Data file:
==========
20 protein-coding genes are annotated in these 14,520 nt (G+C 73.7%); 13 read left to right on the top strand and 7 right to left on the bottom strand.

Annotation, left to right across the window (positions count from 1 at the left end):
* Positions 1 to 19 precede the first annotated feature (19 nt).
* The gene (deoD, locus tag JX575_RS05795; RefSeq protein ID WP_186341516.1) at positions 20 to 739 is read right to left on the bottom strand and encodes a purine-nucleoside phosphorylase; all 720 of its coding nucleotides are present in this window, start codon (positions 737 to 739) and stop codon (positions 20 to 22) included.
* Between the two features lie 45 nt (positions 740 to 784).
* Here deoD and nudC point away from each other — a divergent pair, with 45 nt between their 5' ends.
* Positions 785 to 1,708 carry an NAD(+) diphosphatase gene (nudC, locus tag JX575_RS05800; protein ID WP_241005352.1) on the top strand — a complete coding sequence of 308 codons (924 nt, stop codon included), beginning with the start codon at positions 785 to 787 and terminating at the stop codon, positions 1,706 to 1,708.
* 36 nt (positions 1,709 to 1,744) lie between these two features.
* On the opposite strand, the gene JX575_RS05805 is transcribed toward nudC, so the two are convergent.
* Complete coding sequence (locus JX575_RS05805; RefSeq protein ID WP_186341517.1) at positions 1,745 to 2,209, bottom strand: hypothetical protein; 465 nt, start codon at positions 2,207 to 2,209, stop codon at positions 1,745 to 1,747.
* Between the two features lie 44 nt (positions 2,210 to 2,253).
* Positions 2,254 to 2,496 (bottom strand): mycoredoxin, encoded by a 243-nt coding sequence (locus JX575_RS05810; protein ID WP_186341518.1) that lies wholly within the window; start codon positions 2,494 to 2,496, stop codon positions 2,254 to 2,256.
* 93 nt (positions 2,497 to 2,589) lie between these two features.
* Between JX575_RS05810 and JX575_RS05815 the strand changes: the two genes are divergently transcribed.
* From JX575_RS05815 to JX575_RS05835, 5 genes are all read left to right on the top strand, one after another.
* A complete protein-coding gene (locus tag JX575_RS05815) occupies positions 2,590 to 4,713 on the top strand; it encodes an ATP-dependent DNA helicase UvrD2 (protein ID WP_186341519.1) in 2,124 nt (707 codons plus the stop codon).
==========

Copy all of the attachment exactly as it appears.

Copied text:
20 protein-coding genes are annotated in these 14,520 nt (G+C 73.7%); 13 read left to right on the top strand and 7 right to left on the bottom strand.

Annotation, left to right across the window (positions count from 1 at the left end):
* Positions 1 to 19 precede the first annotated feature (19 nt).
* The gene (deoD, locus tag JX575_RS05795; RefSeq protein ID WP_186341516.1) at positions 20 to 739 is read right to left on the bottom strand and encodes a purine-nucleoside phosphorylase; all 720 of its coding nucleotides are present in this window, start codon (positions 737 to 739) and stop codon (positions 20 to 22) included.
* Between the two features lie 45 nt (positions 740 to 784).
* Here deoD and nudC point away from each other — a divergent pair, with 45 nt between their 5' ends.
* Positions 785 to 1,708 carry an NAD(+) diphosphatase gene (nudC, locus tag JX575_RS05800; protein ID WP_241005352.1) on the top strand — a complete coding sequence of 308 codons (924 nt, stop codon included), beginning with the start codon at positions 785 to 787 and terminating at the stop codon, positions 1,706 to 1,708.
* 36 nt (positions 1,709 to 1,744) lie between these two features.
* On the opposite strand, the gene JX575_RS05805 is transcribed toward nudC, so the two are convergent.
* Complete coding sequence (locus JX575_RS05805; RefSeq protein ID WP_186341517.1) at positions 1,745 to 2,209, bottom strand: hypothetical protein; 465 nt, start codon at positions 2,207 to 2,209, stop codon at positions 1,745 to 1,747.
* Between the two features lie 44 nt (positions 2,210 to 2,253).
* Positions 2,254 to 2,496 (bottom strand): mycoredoxin, encoded by a 243-nt coding sequence (locus JX575_RS05810; protein ID WP_186341518.1) that lies wholly within the window; start codon positions 2,494 to 2,496, stop codon positions 2,254 to 2,256.
* 93 nt (positions 2,497 to 2,589) lie between these two features.
* Between JX575_RS05810 and JX575_RS05815 the strand changes: the two genes are divergently transcribed.
* From JX575_RS05815 to JX575_RS05835, 5 genes are all read left to right on the top strand, one after another.
* A complete protein-coding gene (locus tag JX575_RS05815) occupies positions 2,590 to 4,713 on the top strand; it encodes an ATP-dependent DNA helicase UvrD2 (protein ID WP_186341519.1) in 2,124 nt (707 codons plus the stop codon).